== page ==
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The standard library needs work. One area is the collection hierarchy. There are so far few implementations. It is a question whether to add new ones, or make java.uil.* collections part of it, with polymorphic types. Something to look at could be how GJ retrofits polymorphic types on java.util. Would it be legal, techinacally possible and good to resuse this work, more or less automatically? There has been some discussions with BrynKeller about this subject.

I think that implementing the import of java.util.Collection and friends might be made easier by some change in the compiler, so I suggest to wait about that part, I will have a look.

-- DanielBonniot - 31 Jul 2002

I've noticed that there's a need for another basic method on Collection, which is a method that's like foreach, but provides the client code with some way to stop the iteration. I'll call this method forbreak, because it's foreach with a break. It looks something like this:

<Any T> void forbreak(Collection<T> coll, (()->void)->T->void func);

forbreak(s@Sequence, func) {
  boolean breakFlag = false;
  T->void each = func(()->void esc =>{breakFlag = true;});
  for(int i=0;!breakFlag; i++) {
So the function passed to forbreak takes an 'escape continuation', so-to-speak, and returns a function to iterate with. Then the iterator function can use the escape continuation to break off the iteration when desired. Foreach can be implemented trivially on top of forbreak:
foreach(c@Collection, func) = c.forbreak(()->void esc=>func);
and it seems like a more generally useful building block for functions on collections which may or may not be sequences, or support size(), or what have you. For instance, find() is currently defined on Sequence, but with forbreak installed, it could be promoted up to Collection. If we added a method mkEmpty, which would produce an empty collection (i.e., much like a no-args constructor) to Container, then we could define foldLeft, map, filter, etc. top of forbreak. So for collections to get all that great functionality, they only have to define mkEmpty and forbreak. Actually, mkEmpty plus either forbreak or fold would do. Maybe we should make fold the base operation, and forbreak can easily be built on that as well.

Another thing I've been struggling with, is that the current collection hierarchy is somewhat imprecise - Collection specifies a number of operations which commonly appear together, but which might not always be appropriate (e.g., it's debatable whether LazyVector? should have a size method), and the same is true of sequence. I'm toying with a much more granular hierarchy at the moment, which I'll detail later. It also has two hierarchies, one for collections which allow in-place modification, and one for collections which do 'functional update', that is, return copies of themselves with the changed values. More later. -- BrynKeller - 05 Aug 2002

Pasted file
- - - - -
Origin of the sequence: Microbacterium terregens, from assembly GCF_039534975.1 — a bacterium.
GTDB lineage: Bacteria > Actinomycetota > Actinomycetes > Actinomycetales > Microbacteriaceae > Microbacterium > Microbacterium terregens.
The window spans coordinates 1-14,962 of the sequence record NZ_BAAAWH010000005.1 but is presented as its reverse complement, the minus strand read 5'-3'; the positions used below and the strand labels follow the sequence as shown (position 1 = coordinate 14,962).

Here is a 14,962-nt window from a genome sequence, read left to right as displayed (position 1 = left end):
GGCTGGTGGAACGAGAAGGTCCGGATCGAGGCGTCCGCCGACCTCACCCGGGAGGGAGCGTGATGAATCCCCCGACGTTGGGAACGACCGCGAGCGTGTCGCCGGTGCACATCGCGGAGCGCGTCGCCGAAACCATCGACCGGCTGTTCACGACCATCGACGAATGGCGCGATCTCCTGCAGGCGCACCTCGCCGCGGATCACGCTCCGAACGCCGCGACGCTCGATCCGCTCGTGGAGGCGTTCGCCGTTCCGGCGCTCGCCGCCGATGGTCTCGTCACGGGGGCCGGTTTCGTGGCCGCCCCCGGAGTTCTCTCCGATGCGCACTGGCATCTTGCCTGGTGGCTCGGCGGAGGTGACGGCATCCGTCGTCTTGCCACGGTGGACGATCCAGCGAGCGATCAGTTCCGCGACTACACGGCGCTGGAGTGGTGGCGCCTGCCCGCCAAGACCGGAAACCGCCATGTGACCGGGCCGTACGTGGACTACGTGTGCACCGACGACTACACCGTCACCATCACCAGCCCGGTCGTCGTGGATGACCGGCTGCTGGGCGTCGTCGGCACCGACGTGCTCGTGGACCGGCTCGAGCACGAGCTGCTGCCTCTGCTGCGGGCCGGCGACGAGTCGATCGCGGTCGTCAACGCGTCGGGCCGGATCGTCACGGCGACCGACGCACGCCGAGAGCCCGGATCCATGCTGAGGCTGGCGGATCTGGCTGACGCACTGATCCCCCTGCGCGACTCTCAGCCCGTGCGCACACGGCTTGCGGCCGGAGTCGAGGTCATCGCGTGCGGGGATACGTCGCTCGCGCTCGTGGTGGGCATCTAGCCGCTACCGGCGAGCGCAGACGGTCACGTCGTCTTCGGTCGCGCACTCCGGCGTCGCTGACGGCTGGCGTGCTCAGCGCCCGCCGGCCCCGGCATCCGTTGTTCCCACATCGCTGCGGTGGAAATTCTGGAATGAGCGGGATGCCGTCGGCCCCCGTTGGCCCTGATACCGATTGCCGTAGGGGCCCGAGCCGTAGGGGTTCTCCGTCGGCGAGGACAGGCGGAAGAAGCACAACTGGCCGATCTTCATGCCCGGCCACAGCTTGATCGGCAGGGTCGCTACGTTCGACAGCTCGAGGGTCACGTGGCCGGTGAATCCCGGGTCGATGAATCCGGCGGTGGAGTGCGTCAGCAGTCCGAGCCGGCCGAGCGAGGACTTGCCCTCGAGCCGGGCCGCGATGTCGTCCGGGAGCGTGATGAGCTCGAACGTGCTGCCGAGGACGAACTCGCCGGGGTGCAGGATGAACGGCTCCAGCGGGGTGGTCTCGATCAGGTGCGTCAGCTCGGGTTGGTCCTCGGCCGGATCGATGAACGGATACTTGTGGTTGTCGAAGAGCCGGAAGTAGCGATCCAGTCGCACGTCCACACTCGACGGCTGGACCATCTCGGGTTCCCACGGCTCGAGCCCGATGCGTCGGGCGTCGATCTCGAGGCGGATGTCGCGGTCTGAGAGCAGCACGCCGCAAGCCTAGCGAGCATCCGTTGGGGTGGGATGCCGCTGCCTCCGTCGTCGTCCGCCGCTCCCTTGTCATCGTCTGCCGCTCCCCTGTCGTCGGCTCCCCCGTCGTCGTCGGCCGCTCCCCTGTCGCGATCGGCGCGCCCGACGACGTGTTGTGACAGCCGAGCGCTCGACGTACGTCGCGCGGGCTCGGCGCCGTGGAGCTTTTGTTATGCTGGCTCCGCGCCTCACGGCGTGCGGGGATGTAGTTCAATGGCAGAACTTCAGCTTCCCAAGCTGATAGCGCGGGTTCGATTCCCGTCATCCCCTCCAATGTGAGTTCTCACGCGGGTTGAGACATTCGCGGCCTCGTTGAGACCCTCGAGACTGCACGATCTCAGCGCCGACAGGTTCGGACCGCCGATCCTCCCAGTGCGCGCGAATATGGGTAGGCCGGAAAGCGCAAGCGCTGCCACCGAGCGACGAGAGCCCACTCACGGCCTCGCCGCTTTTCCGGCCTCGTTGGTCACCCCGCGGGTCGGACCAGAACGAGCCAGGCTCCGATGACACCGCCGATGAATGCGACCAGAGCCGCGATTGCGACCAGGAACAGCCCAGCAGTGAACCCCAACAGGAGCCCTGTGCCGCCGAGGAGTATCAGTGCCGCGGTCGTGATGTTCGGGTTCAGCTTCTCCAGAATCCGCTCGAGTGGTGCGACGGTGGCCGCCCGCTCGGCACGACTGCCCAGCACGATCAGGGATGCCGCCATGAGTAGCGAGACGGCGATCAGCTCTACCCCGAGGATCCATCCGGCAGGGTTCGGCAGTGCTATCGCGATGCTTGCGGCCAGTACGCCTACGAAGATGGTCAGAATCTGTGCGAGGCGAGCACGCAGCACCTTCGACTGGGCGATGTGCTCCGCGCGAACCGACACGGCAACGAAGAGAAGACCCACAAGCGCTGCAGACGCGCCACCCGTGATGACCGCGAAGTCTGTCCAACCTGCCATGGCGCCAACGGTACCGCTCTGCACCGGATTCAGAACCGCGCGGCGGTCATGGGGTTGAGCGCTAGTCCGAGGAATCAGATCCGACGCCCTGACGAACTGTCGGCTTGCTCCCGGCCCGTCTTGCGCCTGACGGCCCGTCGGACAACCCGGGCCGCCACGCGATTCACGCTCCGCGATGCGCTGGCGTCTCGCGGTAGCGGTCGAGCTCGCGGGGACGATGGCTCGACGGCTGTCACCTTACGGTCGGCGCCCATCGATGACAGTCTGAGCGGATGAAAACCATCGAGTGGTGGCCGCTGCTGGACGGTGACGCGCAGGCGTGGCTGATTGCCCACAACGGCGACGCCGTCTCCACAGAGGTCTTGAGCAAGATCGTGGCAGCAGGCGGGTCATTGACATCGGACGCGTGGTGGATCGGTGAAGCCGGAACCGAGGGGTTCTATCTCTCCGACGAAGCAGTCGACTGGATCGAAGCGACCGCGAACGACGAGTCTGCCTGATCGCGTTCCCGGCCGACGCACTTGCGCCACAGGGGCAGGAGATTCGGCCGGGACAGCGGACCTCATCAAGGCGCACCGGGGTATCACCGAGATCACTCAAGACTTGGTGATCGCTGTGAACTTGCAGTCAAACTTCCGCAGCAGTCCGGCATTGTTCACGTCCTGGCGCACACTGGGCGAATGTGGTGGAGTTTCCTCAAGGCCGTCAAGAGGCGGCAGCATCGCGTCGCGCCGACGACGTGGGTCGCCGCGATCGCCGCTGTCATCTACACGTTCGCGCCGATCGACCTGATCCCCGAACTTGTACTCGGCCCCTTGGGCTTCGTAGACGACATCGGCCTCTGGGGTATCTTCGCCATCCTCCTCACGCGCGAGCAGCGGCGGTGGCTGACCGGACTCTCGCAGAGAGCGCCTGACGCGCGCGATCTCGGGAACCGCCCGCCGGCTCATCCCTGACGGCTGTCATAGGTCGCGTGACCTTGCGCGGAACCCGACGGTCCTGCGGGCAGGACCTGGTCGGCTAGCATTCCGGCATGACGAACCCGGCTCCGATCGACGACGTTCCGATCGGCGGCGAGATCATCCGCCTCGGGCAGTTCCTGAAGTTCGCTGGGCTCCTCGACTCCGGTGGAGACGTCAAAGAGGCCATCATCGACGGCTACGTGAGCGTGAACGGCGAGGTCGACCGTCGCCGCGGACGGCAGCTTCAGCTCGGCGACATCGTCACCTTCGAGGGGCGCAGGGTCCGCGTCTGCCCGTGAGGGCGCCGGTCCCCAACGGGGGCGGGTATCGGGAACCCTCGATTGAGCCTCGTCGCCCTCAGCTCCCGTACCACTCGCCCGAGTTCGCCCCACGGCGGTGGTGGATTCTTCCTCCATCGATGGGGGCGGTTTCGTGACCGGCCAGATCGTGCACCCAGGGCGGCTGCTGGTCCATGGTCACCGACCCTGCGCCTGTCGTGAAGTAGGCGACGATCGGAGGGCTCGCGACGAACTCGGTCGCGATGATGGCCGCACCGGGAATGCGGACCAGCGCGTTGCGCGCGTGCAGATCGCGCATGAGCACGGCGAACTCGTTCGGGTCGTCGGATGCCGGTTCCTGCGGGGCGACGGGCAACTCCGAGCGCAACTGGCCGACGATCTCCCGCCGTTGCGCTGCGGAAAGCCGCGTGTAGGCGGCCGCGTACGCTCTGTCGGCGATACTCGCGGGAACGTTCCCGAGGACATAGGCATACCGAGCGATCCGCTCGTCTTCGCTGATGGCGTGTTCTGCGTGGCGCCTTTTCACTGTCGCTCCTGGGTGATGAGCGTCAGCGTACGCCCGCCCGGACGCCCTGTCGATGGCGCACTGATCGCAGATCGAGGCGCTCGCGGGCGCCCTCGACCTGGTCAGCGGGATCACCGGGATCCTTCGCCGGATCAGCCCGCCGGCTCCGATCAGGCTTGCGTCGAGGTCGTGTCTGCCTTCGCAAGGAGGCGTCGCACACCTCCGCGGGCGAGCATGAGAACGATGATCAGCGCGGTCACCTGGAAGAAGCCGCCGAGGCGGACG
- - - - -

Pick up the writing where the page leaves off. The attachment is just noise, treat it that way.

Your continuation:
Generic Java There is a new version of the Nice compiler that understands Generic Java type signatures. This allows in particular to use java.util.* collections with parameterized types (e.g. List). These replace the previous (very partial) collections from nice.lang. Functionals on collections (foreach, map, has, ...) are applicable to java.util Collections. import java.util.*; is not necessary, it is always made implicit (like for java.lang).

Testing and comments are welcome. The new (beta) version is available, as usual, at

Example code:

package test;

void main(String[] args)
  java.util.List<String> frenchNumbers = new ArrayList();
  frenchNumbers.foreach(String s => println(s));

  // Collections can be used on primitive types too (unlike Generic Java).
  java.util.List<int> numbers = new ArrayList();
  numbers.foreach(int i => println("Number " + i + " is written " + frenchNumbers[i] + " in french."));
One concern I have with java.util Collections is the UnsupportedOperationException?. It seems that the interface hierarchy was not well designed. Anybody interested to propose a fixed hierarchy?

-- DanielBonniot - 09 Sep 2002

Here a page discussing this problem:

see also FlagInterfaces for an experimental approach to solve this problem -- ArjanB

Are the methods in the StdLib? a complete set of additions to the collections api or do we need more?

And I think we need at least some sort of javadocs for the stdlib soon.

A few names of the methods could be could changed to fit better the java parts of the api. has->contains, keep->retain and "find" shouldn't throw an exception. -- ArjanB

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Revision r1.3 - 04 Jun 2003 - 18:00 GMT - ArjanB
Parents: NiceDiscussions?
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